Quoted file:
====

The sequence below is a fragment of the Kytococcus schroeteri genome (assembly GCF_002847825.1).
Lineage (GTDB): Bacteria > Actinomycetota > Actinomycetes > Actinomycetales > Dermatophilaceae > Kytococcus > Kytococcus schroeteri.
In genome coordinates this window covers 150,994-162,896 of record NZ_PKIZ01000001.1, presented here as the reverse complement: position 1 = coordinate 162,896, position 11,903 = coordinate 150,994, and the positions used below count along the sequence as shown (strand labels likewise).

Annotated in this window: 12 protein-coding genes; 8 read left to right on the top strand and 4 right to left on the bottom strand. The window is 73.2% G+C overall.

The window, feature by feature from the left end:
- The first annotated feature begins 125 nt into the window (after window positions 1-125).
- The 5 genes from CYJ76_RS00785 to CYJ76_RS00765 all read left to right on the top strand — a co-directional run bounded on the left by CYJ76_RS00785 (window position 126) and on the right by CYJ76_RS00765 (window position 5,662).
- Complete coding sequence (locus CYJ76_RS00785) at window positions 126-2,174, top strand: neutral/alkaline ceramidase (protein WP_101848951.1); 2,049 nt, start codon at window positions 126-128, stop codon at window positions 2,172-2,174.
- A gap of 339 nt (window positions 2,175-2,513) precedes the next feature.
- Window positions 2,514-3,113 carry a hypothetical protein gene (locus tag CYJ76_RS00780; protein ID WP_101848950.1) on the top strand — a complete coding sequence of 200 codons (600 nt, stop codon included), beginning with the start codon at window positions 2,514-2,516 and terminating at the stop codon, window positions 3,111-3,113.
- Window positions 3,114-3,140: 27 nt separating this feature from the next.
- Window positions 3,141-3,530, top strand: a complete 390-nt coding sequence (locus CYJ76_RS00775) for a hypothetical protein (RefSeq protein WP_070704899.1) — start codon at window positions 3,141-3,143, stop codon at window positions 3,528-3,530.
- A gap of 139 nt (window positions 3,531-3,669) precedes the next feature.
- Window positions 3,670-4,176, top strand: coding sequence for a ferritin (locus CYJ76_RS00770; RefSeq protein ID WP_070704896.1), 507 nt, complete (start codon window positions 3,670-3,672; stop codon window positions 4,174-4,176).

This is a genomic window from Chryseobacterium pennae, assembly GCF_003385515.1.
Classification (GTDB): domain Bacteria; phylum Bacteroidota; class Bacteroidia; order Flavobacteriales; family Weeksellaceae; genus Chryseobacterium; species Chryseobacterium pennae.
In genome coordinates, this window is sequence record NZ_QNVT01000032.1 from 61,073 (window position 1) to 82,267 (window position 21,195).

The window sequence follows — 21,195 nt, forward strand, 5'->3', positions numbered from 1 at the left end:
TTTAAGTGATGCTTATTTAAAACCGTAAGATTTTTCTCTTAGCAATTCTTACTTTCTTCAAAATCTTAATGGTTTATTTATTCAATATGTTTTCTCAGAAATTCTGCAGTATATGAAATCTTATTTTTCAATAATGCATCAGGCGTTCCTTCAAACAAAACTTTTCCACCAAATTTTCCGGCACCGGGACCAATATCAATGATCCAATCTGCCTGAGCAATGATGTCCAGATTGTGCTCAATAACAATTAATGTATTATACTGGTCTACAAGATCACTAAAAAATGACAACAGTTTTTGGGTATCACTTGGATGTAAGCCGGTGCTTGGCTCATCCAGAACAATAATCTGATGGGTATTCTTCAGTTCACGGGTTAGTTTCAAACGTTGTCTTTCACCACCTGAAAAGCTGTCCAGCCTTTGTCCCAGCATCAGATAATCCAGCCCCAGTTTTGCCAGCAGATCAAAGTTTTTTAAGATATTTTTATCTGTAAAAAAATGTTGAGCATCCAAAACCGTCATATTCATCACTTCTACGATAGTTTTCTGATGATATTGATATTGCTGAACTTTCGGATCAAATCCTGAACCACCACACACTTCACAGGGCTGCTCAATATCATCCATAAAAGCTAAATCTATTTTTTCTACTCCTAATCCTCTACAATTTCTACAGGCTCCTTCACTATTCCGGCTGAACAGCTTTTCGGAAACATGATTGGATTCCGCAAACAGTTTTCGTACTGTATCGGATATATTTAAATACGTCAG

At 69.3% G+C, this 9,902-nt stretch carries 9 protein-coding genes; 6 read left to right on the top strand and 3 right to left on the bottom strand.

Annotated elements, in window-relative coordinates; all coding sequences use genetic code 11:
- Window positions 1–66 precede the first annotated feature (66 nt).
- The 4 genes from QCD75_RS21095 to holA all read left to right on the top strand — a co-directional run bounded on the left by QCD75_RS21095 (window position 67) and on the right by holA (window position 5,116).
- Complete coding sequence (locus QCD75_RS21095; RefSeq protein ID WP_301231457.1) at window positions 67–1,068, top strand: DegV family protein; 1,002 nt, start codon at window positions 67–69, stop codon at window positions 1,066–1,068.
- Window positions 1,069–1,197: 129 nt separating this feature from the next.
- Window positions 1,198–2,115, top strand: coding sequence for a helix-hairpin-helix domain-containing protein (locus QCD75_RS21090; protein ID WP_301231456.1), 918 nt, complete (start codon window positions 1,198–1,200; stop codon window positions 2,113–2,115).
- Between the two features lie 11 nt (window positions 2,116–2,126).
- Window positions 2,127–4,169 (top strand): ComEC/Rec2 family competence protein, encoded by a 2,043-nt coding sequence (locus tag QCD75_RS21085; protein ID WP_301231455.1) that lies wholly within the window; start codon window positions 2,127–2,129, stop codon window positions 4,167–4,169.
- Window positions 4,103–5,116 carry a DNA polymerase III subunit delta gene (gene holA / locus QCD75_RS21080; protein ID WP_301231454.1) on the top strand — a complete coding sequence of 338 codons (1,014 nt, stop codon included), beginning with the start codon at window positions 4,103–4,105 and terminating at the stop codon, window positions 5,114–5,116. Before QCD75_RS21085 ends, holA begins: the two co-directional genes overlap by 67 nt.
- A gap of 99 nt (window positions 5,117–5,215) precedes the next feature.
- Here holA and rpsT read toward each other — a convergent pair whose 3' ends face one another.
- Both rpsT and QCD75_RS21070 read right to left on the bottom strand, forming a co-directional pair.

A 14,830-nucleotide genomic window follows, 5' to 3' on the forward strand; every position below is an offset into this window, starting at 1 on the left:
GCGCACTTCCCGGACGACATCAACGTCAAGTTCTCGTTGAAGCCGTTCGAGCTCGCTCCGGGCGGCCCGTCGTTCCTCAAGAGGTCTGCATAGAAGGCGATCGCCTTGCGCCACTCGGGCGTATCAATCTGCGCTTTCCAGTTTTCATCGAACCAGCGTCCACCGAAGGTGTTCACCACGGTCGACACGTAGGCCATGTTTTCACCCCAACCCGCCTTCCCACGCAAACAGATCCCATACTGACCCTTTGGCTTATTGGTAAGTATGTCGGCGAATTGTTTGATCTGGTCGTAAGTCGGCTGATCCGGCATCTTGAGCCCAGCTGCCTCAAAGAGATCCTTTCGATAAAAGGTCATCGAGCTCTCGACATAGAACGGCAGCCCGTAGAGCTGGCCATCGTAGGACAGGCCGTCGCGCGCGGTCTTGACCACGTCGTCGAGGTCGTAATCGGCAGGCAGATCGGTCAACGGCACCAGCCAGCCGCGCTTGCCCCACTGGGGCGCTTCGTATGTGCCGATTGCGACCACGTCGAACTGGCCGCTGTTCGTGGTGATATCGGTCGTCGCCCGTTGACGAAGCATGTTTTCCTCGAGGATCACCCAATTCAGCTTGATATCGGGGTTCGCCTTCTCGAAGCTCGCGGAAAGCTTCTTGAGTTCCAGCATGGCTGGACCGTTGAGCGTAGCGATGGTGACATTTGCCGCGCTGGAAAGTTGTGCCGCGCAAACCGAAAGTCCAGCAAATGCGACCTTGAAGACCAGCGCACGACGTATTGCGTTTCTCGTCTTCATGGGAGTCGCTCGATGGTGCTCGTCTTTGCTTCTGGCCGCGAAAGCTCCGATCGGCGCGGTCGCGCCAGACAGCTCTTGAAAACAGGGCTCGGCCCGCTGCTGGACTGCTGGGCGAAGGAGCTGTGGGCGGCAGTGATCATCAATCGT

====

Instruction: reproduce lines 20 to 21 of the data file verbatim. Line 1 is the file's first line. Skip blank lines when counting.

At 69.3% G+C, this 9,902-nt stretch carries 9 protein-coding genes; 6 read left to right on the top strand and 3 right to left on the bottom strand.

Annotated elements, in window-relative coordinates; all coding sequences use genetic code 11: